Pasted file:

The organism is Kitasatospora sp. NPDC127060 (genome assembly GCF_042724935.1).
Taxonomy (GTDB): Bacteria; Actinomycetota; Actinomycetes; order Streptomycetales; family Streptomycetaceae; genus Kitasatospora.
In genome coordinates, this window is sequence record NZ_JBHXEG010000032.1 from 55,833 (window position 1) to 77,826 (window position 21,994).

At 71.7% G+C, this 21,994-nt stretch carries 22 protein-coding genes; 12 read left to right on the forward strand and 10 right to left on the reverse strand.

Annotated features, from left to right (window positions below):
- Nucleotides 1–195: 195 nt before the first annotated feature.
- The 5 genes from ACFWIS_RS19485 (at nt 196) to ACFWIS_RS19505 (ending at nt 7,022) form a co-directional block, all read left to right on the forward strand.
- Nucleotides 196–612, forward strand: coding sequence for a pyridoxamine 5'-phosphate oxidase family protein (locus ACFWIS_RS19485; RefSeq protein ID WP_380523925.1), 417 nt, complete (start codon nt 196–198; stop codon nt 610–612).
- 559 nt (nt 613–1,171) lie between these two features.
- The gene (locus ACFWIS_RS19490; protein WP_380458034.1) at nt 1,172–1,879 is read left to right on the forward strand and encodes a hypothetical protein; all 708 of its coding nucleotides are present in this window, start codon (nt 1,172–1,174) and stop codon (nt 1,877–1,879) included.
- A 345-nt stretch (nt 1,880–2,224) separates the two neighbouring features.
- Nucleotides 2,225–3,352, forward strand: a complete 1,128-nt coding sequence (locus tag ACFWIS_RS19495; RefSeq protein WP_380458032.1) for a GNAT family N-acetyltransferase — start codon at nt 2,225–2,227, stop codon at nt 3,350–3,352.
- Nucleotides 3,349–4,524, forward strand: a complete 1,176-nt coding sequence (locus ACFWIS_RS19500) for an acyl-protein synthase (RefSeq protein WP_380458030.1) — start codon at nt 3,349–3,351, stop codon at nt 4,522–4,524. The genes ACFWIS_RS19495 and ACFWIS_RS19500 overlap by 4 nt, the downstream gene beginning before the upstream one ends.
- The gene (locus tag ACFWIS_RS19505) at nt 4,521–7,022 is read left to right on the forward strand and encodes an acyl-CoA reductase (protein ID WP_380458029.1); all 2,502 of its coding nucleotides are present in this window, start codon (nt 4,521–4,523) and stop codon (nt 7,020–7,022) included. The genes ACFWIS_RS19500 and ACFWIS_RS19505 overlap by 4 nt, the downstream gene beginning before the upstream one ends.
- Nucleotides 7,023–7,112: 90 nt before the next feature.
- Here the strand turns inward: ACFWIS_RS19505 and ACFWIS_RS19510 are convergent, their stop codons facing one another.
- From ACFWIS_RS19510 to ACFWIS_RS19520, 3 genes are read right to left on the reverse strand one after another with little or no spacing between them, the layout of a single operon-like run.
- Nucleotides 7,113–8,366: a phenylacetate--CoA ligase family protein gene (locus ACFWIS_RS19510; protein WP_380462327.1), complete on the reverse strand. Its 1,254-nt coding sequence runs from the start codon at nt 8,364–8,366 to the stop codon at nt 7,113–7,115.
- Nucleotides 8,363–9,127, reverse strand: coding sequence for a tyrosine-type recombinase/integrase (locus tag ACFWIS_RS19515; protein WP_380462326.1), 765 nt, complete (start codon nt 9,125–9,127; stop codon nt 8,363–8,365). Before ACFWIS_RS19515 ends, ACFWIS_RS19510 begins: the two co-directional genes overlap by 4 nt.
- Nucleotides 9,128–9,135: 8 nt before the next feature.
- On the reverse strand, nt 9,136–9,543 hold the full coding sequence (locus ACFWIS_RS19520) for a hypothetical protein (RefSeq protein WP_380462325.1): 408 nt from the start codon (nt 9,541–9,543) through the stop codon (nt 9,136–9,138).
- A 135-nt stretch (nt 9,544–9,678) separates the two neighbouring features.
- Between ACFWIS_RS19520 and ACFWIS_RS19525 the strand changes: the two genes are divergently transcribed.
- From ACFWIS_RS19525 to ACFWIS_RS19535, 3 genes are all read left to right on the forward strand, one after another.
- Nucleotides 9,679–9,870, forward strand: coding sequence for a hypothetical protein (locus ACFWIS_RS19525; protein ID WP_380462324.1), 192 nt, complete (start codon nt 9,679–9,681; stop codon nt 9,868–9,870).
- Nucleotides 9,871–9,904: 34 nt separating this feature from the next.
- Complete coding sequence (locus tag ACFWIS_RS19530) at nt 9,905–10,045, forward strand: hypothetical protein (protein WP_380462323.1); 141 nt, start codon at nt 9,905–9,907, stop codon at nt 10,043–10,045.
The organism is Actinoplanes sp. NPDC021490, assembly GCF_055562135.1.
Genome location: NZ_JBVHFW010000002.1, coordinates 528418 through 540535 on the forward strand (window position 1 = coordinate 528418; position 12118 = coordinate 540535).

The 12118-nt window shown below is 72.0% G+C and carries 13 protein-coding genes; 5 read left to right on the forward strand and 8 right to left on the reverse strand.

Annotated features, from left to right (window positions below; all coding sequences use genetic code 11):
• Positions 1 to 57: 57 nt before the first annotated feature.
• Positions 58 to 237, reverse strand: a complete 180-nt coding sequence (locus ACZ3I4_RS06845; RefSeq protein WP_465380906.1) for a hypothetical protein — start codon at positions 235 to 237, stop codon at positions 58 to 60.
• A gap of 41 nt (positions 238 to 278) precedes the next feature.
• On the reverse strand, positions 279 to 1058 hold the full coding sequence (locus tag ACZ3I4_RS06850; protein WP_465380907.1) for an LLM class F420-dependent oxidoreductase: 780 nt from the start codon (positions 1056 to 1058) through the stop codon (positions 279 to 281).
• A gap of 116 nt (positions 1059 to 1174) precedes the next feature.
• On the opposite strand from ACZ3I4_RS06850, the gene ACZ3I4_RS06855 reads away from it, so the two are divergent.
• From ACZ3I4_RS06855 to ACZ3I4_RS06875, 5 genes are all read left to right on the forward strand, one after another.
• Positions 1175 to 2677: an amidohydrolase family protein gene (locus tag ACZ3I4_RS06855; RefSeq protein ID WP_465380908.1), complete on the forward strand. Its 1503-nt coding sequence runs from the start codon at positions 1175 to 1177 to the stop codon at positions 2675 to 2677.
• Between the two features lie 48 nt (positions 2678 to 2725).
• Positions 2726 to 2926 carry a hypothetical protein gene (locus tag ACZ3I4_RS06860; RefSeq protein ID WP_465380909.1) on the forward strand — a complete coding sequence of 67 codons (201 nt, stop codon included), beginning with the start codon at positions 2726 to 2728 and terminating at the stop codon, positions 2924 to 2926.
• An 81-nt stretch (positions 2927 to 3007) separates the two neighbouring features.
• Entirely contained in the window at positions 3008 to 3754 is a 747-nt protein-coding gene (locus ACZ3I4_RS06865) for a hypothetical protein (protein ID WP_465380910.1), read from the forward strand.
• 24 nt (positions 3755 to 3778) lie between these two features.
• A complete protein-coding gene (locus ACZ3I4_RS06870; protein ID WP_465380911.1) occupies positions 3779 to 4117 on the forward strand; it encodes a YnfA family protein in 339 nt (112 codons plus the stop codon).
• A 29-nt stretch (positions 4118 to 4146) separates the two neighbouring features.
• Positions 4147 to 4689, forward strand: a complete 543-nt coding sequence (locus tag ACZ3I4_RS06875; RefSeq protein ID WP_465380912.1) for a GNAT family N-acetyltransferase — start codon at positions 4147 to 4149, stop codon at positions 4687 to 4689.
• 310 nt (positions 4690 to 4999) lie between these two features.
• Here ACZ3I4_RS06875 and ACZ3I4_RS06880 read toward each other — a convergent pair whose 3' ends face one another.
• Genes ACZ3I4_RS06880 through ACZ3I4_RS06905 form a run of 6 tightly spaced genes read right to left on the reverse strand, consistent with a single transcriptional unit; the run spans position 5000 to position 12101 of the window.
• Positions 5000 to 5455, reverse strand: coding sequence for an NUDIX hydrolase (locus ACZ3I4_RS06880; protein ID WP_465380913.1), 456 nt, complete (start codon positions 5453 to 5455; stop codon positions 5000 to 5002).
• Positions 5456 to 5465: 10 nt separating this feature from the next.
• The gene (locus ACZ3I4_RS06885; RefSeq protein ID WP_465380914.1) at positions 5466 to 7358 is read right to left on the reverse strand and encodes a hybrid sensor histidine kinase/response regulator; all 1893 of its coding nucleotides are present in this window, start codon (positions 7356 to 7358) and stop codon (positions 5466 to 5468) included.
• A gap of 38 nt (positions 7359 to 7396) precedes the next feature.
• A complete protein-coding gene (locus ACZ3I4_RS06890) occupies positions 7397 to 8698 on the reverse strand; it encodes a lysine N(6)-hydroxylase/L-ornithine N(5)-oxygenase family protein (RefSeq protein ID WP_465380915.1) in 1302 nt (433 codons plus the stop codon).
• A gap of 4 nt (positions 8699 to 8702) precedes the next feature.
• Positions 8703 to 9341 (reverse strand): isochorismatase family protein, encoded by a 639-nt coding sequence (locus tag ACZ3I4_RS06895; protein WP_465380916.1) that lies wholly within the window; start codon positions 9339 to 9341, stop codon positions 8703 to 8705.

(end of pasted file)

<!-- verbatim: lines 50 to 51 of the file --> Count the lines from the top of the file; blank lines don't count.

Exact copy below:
• Genes ACZ3I4_RS06880 through ACZ3I4_RS06905 form a run of 6 tightly spaced genes read right to left on the reverse strand, consistent with a single transcriptional unit; the run spans position 5000 to position 12101 of the window.
• Positions 5000 to 5455, reverse strand: coding sequence for an NUDIX hydrolase (locus ACZ3I4_RS06880; protein ID WP_465380913.1), 456 nt, complete (start codon positions 5453 to 5455; stop codon positions 5000 to 5002).